We cannot beat the devices – they have infiltrated our lives irreversibly. True – if one moves to a remote island, becomes Amish or sails around the world disconnected from civilization – one can avoid the digital devices. We cannot. Of course, if one cannot afford a digital device, one is facing more important challenges than this one. That said, since we don't want to eliminate all electronics from our lives, we have to find a way to live in harmony with the devices designed for distraction. I am thrilled that all summer, while at camp, my children experience life device free. But we don't have the stomach to live device free year round.
The effort to exert parental restriction on the digital devices was teaching our children how to become adept at evading detection and dishonesty. So what is worse - unmonitored use of digital devices where the device is quickly absorbing much of their unstructured time or the same thing, but having to discern if my child is lying, hiding or otherwise evading interference?
Our initial thoughts on battle strategies:
- Keep Parentkit on the devices (even though it blocks Spotify, Instagram and Safari) as a requirement for keeping the device
- Eliminate all games from the devices and ensure they have no way to put them back on by taking away their iTunes account where they use their iTunes gift cards.
- Switch from iPhone to Android where there are applications for parents to control the device remotely.
- Take away the devices
Every parent of an (upper) middle class middle-schooler seems to be embroiled in the same struggle. As far as struggles go, there are some much worse – our children are healthy and safe. So it’s a first world “problem”. That said, it’s our first world problem. We know that the devices keep our children from socializing face to face and creatively filling their free time. Or being bored. Or running around. They have unprecedented access to all types of entertainment – at their fingertips (more on that another time). And the answers aren’t simple – suburban tweens and teens communicate and make plans overwhelmingly through these devices.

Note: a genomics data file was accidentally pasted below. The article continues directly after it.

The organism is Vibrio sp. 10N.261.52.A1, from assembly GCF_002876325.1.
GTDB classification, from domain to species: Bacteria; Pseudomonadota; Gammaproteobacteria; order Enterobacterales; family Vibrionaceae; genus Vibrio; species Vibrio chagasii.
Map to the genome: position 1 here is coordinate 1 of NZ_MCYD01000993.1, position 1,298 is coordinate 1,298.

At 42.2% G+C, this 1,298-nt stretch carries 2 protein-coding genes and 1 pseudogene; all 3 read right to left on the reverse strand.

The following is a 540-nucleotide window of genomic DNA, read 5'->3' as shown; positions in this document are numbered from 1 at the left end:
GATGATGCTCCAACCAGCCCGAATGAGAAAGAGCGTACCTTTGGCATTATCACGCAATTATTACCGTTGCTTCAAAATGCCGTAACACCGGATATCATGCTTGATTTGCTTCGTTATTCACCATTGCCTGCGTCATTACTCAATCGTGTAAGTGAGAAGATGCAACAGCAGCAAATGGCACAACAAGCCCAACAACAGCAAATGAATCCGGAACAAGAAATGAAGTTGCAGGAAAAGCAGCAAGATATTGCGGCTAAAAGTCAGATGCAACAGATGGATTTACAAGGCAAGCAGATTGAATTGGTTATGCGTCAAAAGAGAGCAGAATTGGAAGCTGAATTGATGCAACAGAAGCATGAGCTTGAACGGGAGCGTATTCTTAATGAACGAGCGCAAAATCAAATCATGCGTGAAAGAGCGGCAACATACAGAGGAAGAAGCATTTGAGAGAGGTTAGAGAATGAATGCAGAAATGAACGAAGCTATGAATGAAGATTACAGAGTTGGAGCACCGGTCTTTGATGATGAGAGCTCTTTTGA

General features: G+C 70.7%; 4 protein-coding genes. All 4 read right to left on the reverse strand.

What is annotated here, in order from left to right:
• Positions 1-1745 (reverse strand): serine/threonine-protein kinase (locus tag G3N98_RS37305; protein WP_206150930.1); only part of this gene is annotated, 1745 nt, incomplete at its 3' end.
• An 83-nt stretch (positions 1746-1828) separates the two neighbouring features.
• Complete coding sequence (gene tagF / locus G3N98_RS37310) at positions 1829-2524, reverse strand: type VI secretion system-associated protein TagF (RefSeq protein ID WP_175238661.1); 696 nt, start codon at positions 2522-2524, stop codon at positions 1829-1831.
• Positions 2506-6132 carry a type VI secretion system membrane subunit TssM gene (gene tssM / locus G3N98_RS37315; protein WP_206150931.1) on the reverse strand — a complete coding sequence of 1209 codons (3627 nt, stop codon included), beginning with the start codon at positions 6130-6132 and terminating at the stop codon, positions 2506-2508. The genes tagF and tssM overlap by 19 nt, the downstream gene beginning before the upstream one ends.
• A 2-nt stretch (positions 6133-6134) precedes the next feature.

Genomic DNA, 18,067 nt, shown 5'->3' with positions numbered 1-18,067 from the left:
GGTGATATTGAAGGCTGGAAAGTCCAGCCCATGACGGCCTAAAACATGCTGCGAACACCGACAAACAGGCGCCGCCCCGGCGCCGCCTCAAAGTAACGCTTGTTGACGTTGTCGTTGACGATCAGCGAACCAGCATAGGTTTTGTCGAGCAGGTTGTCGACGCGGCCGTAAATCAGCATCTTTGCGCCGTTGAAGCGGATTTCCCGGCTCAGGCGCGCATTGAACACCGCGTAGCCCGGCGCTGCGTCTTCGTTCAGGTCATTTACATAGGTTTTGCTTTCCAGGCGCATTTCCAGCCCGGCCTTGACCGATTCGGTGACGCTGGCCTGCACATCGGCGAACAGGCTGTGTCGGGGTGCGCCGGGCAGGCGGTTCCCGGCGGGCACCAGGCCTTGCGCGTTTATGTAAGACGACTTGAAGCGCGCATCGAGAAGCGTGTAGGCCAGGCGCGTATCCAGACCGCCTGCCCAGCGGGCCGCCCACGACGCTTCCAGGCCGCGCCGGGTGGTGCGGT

Our goal is that our children are capable, as young adults, to make responsible choices about how they use technology. We had a family meeting to talk about what technology is doing to our family. We invited our children to make a contract with us as the providers of the phone and wireless service and to articulate what they thought was reasonable use and what the consequences would be if they violated the agreement. We wrote it out and it’s posted in our house. Here is what we agreed upon:
- No devices in bedrooms. Ever.
- No devices in the car until the trip is longer than one hour. There is no need to text in the car while going from place to place. If a text comes in, it can be addressed when you arrive at your destination.
- Everyone’s devices are placed in the charging stations by the front door when they arrive. This applies to Mom and Dad too. The au pair may take his upstairs. Use the new, super cool charging stations.
- Devices can be used for listening to music while doing homework. Devices can be used for listening to music on the bus.
- On the weekends or no-school days, individual devices can be used for 30 minutes per day for entertainment in a public space in the house. The child will set their timer after stating that they are going to use their 30 minutes. After that time, they can play together on the Xbox, play board games, cards, go outside, etc.
- On a weekend or no-school day when a child is alone in the house, they may have another 30-minute window.
And the consequences:
- First violation, lose device for one day
- Second violation, lose device for three days
- Third violation, lose device for full week
What do you think? How long do you think the treaty will keep the peace?